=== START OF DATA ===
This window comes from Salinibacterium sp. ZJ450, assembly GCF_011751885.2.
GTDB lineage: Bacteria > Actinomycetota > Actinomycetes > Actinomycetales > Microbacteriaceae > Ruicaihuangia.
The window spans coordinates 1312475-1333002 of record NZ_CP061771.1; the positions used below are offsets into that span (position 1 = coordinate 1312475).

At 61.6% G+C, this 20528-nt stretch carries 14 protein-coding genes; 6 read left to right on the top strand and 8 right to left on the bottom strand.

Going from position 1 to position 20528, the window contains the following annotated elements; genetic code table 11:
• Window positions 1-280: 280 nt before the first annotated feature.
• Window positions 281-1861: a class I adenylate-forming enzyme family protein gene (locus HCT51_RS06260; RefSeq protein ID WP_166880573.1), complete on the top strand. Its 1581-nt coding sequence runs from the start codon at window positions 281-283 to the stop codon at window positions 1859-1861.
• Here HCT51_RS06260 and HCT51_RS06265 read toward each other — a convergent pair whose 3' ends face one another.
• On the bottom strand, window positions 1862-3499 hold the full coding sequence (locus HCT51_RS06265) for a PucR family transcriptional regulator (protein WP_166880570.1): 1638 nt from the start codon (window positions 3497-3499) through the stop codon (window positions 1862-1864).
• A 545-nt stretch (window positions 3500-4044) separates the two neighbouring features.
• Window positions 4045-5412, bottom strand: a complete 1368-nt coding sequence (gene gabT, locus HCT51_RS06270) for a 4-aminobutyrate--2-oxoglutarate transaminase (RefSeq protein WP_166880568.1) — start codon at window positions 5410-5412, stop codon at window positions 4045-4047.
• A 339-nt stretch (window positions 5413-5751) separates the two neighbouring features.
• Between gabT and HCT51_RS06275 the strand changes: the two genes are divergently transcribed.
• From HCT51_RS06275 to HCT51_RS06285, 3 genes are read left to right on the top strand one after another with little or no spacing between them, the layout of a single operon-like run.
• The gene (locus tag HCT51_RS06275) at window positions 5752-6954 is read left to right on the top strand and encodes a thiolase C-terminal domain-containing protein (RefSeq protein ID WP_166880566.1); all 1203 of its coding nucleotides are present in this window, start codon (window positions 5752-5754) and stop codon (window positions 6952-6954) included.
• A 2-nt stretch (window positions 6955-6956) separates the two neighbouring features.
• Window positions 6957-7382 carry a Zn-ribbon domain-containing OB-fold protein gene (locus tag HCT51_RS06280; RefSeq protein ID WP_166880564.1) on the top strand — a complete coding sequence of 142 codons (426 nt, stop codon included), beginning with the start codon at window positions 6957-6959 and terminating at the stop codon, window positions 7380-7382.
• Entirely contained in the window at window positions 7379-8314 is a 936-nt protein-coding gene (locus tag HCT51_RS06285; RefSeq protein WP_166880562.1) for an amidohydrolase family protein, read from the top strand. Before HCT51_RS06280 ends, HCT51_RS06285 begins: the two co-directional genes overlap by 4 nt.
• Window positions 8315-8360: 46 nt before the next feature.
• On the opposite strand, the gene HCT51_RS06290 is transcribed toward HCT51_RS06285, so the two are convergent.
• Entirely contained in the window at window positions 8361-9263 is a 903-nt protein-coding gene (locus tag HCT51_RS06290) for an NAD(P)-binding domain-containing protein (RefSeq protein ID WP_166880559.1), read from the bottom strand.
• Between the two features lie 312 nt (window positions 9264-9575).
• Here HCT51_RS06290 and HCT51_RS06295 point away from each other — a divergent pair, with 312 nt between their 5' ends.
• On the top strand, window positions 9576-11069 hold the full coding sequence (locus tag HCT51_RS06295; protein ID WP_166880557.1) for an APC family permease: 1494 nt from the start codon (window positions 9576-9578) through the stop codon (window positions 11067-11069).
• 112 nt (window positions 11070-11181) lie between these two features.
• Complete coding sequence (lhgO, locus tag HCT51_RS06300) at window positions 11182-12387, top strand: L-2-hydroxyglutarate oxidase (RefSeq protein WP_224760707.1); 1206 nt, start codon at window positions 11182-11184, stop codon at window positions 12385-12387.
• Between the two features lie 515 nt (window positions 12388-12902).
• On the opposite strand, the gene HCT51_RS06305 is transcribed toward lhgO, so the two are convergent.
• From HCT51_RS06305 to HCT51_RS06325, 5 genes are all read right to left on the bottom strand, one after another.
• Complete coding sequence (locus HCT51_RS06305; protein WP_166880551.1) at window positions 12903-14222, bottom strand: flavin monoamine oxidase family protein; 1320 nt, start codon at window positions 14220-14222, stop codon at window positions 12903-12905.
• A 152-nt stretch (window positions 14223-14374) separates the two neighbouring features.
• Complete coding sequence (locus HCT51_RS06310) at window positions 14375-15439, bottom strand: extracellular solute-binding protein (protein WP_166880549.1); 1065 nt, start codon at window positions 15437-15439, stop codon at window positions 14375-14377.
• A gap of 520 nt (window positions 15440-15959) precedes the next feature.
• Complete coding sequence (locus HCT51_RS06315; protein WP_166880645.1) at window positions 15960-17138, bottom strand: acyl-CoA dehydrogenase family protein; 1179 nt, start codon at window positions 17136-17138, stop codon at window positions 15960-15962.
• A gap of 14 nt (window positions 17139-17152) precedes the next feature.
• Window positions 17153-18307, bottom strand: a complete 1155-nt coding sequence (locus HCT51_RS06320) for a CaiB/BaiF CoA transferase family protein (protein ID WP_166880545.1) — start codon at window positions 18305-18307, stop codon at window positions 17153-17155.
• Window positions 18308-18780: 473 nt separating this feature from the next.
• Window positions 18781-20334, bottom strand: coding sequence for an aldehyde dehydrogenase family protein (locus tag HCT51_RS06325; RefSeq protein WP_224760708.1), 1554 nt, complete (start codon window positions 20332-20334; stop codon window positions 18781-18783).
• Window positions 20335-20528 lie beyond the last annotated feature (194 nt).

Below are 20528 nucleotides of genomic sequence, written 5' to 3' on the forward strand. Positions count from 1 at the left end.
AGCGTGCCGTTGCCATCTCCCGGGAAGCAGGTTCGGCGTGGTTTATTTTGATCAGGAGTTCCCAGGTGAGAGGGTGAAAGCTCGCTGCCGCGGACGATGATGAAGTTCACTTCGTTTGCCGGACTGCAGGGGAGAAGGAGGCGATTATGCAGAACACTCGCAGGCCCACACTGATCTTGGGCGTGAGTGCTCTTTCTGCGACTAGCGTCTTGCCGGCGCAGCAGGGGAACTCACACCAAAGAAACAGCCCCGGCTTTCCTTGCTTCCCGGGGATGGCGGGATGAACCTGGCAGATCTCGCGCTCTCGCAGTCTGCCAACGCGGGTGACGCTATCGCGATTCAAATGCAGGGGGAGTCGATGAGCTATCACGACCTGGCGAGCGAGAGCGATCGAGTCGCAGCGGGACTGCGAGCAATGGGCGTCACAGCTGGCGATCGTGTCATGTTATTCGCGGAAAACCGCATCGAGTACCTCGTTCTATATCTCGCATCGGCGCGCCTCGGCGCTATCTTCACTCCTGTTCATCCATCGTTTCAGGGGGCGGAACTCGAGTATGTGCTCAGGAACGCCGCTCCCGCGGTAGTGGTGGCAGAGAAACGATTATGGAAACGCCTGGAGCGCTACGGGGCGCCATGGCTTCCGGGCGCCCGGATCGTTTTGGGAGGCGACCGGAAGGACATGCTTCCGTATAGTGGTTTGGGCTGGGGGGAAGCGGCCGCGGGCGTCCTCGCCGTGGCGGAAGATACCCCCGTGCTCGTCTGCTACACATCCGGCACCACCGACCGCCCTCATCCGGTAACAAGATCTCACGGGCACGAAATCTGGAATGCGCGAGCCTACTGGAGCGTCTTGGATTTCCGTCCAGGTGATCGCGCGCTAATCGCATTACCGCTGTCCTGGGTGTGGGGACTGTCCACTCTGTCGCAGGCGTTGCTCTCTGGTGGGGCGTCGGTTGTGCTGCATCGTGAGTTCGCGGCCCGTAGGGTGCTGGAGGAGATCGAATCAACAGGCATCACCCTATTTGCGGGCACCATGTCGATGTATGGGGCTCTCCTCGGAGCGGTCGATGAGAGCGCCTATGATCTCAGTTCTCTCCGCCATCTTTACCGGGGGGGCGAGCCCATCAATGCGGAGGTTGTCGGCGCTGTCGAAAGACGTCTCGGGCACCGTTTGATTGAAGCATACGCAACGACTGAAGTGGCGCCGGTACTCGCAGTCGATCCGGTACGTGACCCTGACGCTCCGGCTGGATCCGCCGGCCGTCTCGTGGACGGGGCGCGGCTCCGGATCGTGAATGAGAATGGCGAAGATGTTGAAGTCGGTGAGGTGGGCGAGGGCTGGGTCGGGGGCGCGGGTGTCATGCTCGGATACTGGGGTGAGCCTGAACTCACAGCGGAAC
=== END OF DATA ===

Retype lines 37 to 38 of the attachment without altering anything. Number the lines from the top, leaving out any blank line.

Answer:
• Window positions 18308-18780: 473 nt separating this feature from the next.
• Window positions 18781-20334, bottom strand: coding sequence for an aldehyde dehydrogenase family protein (locus tag HCT51_RS06325; RefSeq protein WP_224760708.1), 1554 nt, complete (start codon window positions 20332-20334; stop codon window positions 18781-18783).